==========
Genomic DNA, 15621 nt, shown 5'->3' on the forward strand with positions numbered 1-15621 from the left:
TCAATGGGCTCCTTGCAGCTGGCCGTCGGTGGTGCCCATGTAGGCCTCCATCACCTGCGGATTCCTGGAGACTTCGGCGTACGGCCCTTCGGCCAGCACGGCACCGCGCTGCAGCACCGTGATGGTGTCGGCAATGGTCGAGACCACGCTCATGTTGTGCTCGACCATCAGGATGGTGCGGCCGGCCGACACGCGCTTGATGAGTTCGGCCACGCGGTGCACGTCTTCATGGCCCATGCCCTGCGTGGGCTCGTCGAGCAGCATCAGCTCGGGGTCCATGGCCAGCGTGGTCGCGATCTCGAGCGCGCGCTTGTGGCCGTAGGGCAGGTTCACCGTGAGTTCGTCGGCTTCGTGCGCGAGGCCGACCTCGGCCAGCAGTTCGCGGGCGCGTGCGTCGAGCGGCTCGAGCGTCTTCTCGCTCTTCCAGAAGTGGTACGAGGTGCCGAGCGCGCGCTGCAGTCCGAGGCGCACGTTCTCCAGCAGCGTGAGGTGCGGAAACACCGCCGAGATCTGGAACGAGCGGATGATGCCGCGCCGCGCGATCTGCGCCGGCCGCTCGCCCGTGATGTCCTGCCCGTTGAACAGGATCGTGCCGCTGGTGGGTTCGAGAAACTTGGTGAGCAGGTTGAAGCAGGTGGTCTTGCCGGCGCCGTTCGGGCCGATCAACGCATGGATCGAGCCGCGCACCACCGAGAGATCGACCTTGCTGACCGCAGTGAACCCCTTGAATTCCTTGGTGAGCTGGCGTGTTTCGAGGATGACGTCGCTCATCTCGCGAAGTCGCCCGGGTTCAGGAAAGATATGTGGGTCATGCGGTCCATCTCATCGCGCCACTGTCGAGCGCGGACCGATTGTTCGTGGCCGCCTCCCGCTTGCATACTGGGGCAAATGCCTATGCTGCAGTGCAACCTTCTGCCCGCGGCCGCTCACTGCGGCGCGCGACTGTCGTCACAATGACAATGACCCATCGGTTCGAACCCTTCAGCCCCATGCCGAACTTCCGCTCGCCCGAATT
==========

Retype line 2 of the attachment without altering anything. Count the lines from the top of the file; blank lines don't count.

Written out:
TCAATGGGCTCCTTGCAGCTGGCCGTCGGTGGTGCCCATGTAGGCCTCCATCACCTGCGGATTCCTGGAGACTTCGGCGTACGGCCCTTCGGCCAGCACGGCACCGCGCTGCAGCACCGTGATGGTGTCGGCAATGGTCGAGACCACGCTCATGTTGTGCTCGACCATCAGGATGGTGCGGCCGGCCGACACGCGCTTGATGAGTTCGGCCACGCGGTGCACGTCTTCATGGCCCATGCCCTGCGTGGGCTCGTCGAGCAGCATCAGCTCGGGGTCCATGGCCAGCGTGGTCGCGATCTCGAGCGCGCGCTTGTGGCCGTAGGGCAGGTTCACCGTGAGTTCGTCGGCTTCGTGCGCGAGGCCGACCTCGGCCAGCAGTTCGCGGGCGCGTGCGTCGAGCGGCTCGAGCGTCTTCTCGCTCTTCCAGAAGTGGTACGAGGTGCCGAGCGCGCGCTGCAGTCCGAGGCGCACGTTCTCCAGCAGCGTGAGGTGCGGAAACACCGCCGAGATCTGGAACGAGCGGATGATGCCGCGCCGCGCGATCTGCGCCGGCCGCTCGCCCGTGATGTCCTGCCCGTTGAACAGGATCGTGCCGCTGGTGGGTTCGAGAAACTTGGTGAGCAGGTTGAAGCAGGTGGTCTTGCCGGCGCCGTTCGGGCCGATCAACGCATGGATCGAGCCGCGCACCACCGAGAGATCGACCTTGCTGACCGCAGTGAACCCCTTGAATTCCTTGGTGAGCTGGCGTGTTTCGAGGATGACGTCGCTCATCTCGCGAAGTCGCCCGGGTTCAGGAAAGATATGTGGGTCATGCGGTCCATCTCATCGCGCCACTGTCGAGCGCGGACCGATTGTTCGTGGCCGCCTCCCGCTTGCATACTGGGGCAAATGCCTATGCTGCAGTGCAACCTTCTGCCCGCGGCCGCTCACTGCGGCGCGCGACTGTCGTCACAATGACAATGACCCATCGGTTCGAACCCTTCAGCCCCATGCCGAACTTCCGCTCGCCCGAATT